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The greenway that needs a red light

Comment & Opinion

WIN WIN Young Dillon Doherty leads Enda Kenny and other dignitaries into Mulranny, when the final section of the 42km Great Western Greenway linking Westport to Achill was officially opened. Unlike the proposed Tuam Greenway, this route has no negative infrastructural implications for the area in which it is located.  Pic: Michael McLaughlin

The Western Rail Corridor is vital for our economic future

The announcement some weeks back by Minister Michael Ring of approximately €2 million for an extension of the Great Western Greenway to Ballycastle is a welcome one. It has the potential to further continue the success story of the Great Western Greenway.
That route, along parts of the old Westport-to-Achill railway line that closed in 1936/37, is along one of the most scenic routes in the country and has brought millions to the area in tourism spend.
Constructed with the co-operation of landowners along the 42km route, it remains a tremendous example of what can be achieved when there is collaboration between all sides for the betterment of an area.
Extending it north to Ballycastle via Wild Nephin Ballycroy National Park is a smart move.
It might not be quite as busy as the Westport-to-Achill route due to stopping points Westport, Newport, Mulranny and Achill’s ability to cater for visiting cyclists, but it will still bring decent numbers. It will be especially popular among those looking for a different type of route, travelling as it does through the remote Ballycroy National Park. It also opens the possibility of people starting their day in Ballina, getting bussed to Ballycastle, cycling to Westport and staying there that night. It has huge potential.
Both routes are great amenities for locals, too. Greenways provide a safe haven for young cyclists and peace and quiet for walkers and runners.

The wrong track
A campaign for a greenway in Tuam, along the route of the currently unused Western Rail Corridor, is underway, with talk of running the amenity all the way to Claremorris.
Tourism benefits are being cited. It’s not being arrogant to say that tourists will be more drawn to coastal regions like Westport and Achill than inland areas. And wild, untouched inland areas like the route to Ballycastle ought to draw more interest from non-locals than greenways around places like Tuam, Claremorris and even Castlebar, where there are greenways.
But that’s not to diminish the argument for a greenway in Tuam. First and foremost it would be a fantastic local amenity. In Castlebar, both the route around Lough Lannagh and the greenway to Turlough Park are very popular among locals.
In Claremorris, the Clare Lake route has been a huge success. Such relatively short greenways are great amenities for communities.
However, unlike with the other greenways, the Tuam campaigners want it to run along the Western Rail Corridor. The result? They are at loggerheads with the campaign for the reopening of that rail network.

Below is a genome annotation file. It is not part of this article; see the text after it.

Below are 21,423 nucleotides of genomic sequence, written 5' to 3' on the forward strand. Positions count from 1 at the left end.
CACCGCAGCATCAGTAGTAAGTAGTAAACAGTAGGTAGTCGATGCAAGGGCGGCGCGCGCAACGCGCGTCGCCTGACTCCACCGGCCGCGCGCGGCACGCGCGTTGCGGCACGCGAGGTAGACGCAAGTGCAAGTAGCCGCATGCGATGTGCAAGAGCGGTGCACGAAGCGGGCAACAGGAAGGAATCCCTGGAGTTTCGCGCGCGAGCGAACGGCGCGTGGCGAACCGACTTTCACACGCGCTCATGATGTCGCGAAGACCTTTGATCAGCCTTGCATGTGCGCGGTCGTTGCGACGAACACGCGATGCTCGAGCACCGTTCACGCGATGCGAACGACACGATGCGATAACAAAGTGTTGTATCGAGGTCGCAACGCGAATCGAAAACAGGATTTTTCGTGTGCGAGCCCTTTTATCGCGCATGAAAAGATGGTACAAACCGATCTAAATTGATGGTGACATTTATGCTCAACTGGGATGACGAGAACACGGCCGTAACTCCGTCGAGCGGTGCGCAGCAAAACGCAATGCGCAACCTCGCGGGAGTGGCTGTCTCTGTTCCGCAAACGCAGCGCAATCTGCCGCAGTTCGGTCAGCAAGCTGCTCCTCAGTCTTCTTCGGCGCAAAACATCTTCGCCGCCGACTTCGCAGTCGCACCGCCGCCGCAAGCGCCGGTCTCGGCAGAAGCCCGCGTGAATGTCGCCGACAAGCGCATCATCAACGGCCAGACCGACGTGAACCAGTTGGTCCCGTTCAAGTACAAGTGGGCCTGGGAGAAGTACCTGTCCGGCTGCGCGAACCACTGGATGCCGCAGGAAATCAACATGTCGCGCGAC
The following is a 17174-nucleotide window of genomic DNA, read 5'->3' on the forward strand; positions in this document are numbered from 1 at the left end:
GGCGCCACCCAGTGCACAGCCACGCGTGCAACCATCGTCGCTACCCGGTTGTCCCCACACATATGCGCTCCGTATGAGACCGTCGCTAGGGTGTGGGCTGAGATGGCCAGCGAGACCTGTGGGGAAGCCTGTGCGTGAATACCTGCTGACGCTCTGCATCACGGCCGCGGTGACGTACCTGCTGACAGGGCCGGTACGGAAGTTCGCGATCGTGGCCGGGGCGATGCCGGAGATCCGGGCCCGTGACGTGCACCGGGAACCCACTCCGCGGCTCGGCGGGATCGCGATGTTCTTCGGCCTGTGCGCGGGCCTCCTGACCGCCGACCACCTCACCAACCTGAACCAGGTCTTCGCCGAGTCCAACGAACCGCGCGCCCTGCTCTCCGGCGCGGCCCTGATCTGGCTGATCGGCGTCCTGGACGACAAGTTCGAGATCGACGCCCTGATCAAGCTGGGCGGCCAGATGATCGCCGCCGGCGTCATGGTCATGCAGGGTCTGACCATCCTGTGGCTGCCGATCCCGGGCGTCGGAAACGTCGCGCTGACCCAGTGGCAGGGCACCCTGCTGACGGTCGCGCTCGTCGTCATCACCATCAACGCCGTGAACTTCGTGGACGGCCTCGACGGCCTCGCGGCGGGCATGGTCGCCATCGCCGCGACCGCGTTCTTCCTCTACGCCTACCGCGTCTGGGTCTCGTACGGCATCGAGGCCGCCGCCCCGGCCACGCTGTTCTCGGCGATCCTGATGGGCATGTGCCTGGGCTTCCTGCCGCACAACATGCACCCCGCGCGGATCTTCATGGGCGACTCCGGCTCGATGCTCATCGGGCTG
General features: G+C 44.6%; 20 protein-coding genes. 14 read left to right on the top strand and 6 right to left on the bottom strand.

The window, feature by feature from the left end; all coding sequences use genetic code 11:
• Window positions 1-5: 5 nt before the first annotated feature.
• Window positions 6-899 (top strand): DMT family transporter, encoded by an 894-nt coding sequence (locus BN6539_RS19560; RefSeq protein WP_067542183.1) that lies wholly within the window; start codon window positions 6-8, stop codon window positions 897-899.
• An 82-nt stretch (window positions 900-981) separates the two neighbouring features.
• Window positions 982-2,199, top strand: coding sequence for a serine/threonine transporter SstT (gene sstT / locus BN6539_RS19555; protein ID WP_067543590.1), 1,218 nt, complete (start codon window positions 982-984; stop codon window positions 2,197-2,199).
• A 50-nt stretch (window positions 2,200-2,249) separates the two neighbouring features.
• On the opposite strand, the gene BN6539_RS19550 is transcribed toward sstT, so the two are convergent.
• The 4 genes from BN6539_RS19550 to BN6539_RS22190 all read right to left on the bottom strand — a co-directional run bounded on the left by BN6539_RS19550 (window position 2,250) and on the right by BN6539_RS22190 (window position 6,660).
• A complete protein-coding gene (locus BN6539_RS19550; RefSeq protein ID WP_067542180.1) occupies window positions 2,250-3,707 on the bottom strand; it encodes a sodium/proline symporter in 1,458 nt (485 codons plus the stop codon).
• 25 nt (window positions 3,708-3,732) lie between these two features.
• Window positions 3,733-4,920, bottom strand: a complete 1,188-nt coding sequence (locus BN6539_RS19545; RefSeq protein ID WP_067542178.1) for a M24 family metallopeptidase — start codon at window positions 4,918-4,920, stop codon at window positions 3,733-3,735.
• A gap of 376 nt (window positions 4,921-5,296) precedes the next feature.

The extension of the Western Rail Corridor from Athenry to Claremorris is currently under review. We’ve argued in these pages before about what a valuable piece of infrastructure it would be for the region. Indeed, it ought to be one of the biggest infrastructural targets for this region under the current Government.  Whilst there is talk that using it for a Greenway would not preclude its use as a railway in the future, the reality is that placing a greenway over the tracks or ripping up the tracks would effectively end all chances of a vital piece of infrastructure for the west of Ireland.

Economic imperative
Greenways are a great amenity to have in an area, but nowhere near as critical as roads and railways. To use the Western Rail Corridor for a greenway would be a symbolic waving of the white flag for the west of Ireland, confirming it as a place more concerned with providing for tourists than its resident population.
The Great Western Greenway was built along large parts of the old Westport-to-Achill railway line. The land in question was not in public ownership, it had been given to local landowners. It took co-operation from all sides, and there was no threat to any future railway route. (Even the most passionate of Achill people would be hard pressed to argue the merits of reopening that line.)
But a line running from Limerick to Sligo, via Ennis, Galway, Tuam and Claremorris has a much greater economic imperative. And, if we are to grow the west and provide balanced regional development, such a line would represent a statement of intent.
The very opposite would be the case if a greenway went in there.

Another route  
Why are the two in direct competition? They need not be. If consent and co-operation of local landowners from Westport to Achill and from Castlebar to Turlough was possible, then why not in Tuam?
A greenway like the one at Clare Lake in Claremorris would be ideal for Tuam. By choosing a route other than the Western Rail Corridor, the town could still be in a position to be added to the national rail network and connect to Galway. Surely those are the outcomes everyone ought to be looking for?